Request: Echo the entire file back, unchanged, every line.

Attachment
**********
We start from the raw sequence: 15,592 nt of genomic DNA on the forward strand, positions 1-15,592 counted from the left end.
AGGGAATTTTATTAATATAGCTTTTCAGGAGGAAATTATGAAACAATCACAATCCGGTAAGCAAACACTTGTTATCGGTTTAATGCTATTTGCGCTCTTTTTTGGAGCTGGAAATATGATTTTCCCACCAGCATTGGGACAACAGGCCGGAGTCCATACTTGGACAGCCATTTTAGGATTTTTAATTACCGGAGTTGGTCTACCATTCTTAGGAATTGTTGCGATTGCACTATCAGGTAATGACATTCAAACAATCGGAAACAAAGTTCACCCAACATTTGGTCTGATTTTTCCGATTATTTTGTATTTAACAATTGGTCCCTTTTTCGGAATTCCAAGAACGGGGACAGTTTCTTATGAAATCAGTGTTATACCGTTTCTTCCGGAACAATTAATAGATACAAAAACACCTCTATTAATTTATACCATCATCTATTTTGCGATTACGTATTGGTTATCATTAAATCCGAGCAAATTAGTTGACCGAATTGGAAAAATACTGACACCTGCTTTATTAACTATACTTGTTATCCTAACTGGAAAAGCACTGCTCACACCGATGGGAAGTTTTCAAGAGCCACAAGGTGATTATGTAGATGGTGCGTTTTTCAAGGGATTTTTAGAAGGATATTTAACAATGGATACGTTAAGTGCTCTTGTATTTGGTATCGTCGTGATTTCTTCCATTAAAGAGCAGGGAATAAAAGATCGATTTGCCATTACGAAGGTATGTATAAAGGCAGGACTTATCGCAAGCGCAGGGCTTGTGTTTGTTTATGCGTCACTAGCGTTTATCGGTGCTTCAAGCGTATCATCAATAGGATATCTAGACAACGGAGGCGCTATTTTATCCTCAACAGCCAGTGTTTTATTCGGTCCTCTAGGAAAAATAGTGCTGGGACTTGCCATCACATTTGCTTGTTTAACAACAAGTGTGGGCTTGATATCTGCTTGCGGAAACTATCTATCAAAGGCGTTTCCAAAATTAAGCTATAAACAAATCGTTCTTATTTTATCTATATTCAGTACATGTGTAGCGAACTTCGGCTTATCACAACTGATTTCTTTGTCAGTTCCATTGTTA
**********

We start from the raw sequence: 15,592 nt of genomic DNA on the forward strand, positions 1-15,592 counted from the left end.
AGGGAATTTTATTAATATAGCTTTTCAGGAGGAAATTATGAAACAATCACAATCCGGTAAGCAAACACTTGTTATCGGTTTAATGCTATTTGCGCTCTTTTTTGGAGCTGGAAATATGATTTTCCCACCAGCATTGGGACAACAGGCCGGAGTCCATACTTGGACAGCCATTTTAGGATTTTTAATTACCGGAGTTGGTCTACCATTCTTAGGAATTGTTGCGATTGCACTATCAGGTAATGACATTCAAACAATCGGAAACAAAGTTCACCCAACATTTGGTCTGATTTTTCCGATTATTTTGTATTTAACAATTGGTCCCTTTTTCGGAATTCCAAGAACGGGGACAGTTTCTTATGAAATCAGTGTTATACCGTTTCTTCCGGAACAATTAATAGATACAAAAACACCTCTATTAATTTATACCATCATCTATTTTGCGATTACGTATTGGTTATCATTAAATCCGAGCAAATTAGTTGACCGAATTGGAAAAATACTGACACCTGCTTTATTAACTATACTTGTTATCCTAACTGGAAAAGCACTGCTCACACCGATGGGAAGTTTTCAAGAGCCACAAGGTGATTATGTAGATGGTGCGTTTTTCAAGGGATTTTTAGAAGGATATTTAACAATGGATACGTTAAGTGCTCTTGTATTTGGTATCGTCGTGATTTCTTCCATTAAAGAGCAGGGAATAAAAGATCGATTTGCCATTACGAAGGTATGTATAAAGGCAGGACTTATCGCAAGCGCAGGGCTTGTGTTTGTTTATGCGTCACTAGCGTTTATCGGTGCTTCAAGCGTATCATCAATAGGATATCTAGACAACGGAGGCGCTATTTTATCCTCAACAGCCAGTGTTTTATTCGGTCCTCTAGGAAAAATAGTGCTGGGACTTGCCATCACATTTGCTTGTTTAACAACAAGTGTGGGCTTGATATCTGCTTGCGGAAACTATCTATCAAAGGCGTTTCCAAAATTAAGCTATAAACAAATCGTTCTTATTTTATCTATATTCAGTACATGTGTAGCGAACTTCGGCTTATCACAACTGATTTCTTTGTCAGTTCCATTGTTA